Savage Squad 6 #3 – Comic Review

Savage Squad 6 has felt like something of a cheesy action romp that would be made in the 1980s for a while now, but with the third issue the book seems to have left any effort of realism and sensibility behind to embrace wild and violent action scenes that make little sense when you take a moment to stop and think about such things.

The Savages, a group of six young female soldiers, have been sent deep into the irradiated remains of Pripyat in order to steal nuclear material from the ruins of the Chernobyl reactor. They’re part of the a resistance group fighting back against an evil regime that has slaughtered its way across the globe in a bid for planetary conquest, and the nuclear material is needed for one last desperate bid for victory. As such, when the team comes under attack from giant mutant wolves (and I do mean kaiju size giant!) they will do everything it takes to complete the mission. Everything except use tactics or work smart.

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The series has been pretty fun so far, with the book giving you a chance to get to know the members of the team before they start getting picked off one by one. They group of heroes is very much the kind of varied and over-the-top bunch of personalities that you’d find in a shooter game or a corny action flick. They’re all bad-asses, and they’re all out to fuck some shit up. Unfortunately, it looks like none of them are particularly smart, as the third issue makes some pretty big errors that makes the Savages kind of unforgivable.

With the monster wolves attacking the team at the end of the last issue, this one is focused solely on survival. It’s a run and gun issue where we’re barely given a chance to slow down, and it’s all action all the time. Whilst that in itself isn’t a bad thing, there are things that happen here that either don’t really make much sense, or are downright awful decisions on the character’s parts. Spoilers ahead for the stuff that absolutely dropped this issue an entire star.

One of the team gets injured pretty early on in the issue, a severe wound in their shoulder that’s causing them to bleed out, and makes them unable to use that arm. The team medic wants to patch them up, and even has all of the equipment to do so, but the team leader literally slaps the medical supplies out of her hand and tells her no. As a result, that injured team member bleeds out to the point of being unable to move, and has to be left to die. Great leadership skills and decision making from the leader there letting someone die for no reason. Another thing that feels like a ‘that happened for no reason’ decision is another of the team, someone uninjured and able to fight on, throws herself at the wolves and detonates a pile of grenades, blowing herself up. It’s a suicide play that comes out of nowhere and makes little sense.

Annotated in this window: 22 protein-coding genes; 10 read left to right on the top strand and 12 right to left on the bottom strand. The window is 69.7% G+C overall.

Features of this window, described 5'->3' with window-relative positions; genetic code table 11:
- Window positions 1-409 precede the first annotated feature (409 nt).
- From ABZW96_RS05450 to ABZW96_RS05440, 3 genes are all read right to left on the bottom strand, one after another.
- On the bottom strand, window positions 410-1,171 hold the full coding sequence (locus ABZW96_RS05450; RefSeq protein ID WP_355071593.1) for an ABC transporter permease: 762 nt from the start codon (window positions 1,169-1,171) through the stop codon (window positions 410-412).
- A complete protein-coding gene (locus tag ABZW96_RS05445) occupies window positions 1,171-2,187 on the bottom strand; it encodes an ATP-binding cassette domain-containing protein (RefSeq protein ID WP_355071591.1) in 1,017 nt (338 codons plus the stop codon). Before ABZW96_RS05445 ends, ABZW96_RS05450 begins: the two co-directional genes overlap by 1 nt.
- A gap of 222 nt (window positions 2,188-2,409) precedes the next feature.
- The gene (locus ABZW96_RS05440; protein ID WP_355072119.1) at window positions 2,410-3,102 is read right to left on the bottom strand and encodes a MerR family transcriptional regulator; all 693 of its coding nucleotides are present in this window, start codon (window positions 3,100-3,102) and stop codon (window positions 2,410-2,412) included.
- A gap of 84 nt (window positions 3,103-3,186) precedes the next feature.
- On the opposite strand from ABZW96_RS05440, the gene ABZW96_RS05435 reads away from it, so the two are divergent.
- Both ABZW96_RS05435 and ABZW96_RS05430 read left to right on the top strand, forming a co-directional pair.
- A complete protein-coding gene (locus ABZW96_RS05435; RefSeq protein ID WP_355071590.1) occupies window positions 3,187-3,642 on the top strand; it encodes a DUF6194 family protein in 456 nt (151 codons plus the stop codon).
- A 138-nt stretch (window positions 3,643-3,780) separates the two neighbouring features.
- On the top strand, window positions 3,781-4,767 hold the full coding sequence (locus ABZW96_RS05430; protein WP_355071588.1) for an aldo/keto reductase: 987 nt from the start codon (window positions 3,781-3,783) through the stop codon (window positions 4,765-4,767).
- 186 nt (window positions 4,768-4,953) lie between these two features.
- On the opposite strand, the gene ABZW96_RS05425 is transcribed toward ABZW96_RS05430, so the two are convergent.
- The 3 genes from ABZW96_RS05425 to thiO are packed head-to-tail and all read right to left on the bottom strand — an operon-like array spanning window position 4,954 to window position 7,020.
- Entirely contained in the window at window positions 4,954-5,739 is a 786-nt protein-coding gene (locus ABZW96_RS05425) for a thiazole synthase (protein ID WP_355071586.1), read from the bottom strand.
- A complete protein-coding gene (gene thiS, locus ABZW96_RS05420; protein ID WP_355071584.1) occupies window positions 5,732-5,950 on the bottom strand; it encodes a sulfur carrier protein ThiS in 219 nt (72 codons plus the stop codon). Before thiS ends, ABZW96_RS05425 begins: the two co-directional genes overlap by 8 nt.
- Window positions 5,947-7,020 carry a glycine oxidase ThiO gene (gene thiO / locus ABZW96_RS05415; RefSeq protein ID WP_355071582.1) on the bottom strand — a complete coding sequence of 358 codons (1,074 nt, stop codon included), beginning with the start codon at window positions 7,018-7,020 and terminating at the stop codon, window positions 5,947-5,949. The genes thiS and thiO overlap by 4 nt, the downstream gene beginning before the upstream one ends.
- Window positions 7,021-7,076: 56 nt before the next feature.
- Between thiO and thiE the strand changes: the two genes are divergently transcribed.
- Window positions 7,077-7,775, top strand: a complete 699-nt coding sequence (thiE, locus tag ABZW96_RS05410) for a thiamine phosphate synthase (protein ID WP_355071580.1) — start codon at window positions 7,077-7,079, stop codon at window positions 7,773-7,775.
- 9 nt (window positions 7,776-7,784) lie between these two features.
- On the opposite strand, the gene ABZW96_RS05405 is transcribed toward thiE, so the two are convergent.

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The third member of the team to go down this issue is grabbed by one of the giant wolves. They’re grabbed when their back is turned, but the way in which the art depicts this moment has their body hanging in the wolf’s jaws, with their arms behind them clamped in the creatures fangs. The physics of how this worked don’t quite seem to line up, and the character would have had to have had her arms sticking out backwards for the wolf to grab her like it does here, which again, makes very little sense.

In this one issue the team is wiped off the board, leaving our lone protagonist to face the horrors of this situation on their own. This was kind of expected from the beginning, as these kinds of stories tend to come down to the lone survivor trope. But this issue seemed so desperate to get to that point that it killed off everyone else so quickly and indiscriminately that a lot of it feels rushed and ridiculous, and that it’s only being done so that the final issue can be a solo one. It’s a shame, as I was enjoying this series up to this point, but this issue just doesn’t do much for me, and kind of takes away a lot of the goodwill that the previous instalments had built up.

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Despite my gripes with the story direction, the art on the issue is decent, with Dalts Dalton, and Geraldo Filho, creating some impressive visuals. The book’s cover depicts a number of the giant mutant wolves scaling a building to get at the Savages, and that’s the kind of stuff you get inside the book too. There’s action all over the place here, so expect lots of monster wolves, explosions, blood, and gunfire across the pages. It looks great, even if it’s very much flash over substance at this point.

Savage Squad 6 has felt like its been focusing on a very small part of a much more interesting world since the very first issue. The fight against a fascist, murderous regime by a desperate female led revolution sounds like a great story, and one I’d love to see. Instead, we’ve been given a story that focuses on the wrong part of that world, on a story that doesn’t feel half as interesting, and has gotten to the point where it almost feels like it could be a parody. With one issue left, I’m almost nervous to see how it all ends.

Savage Squad 6 #3 is out now from Dark Horse.

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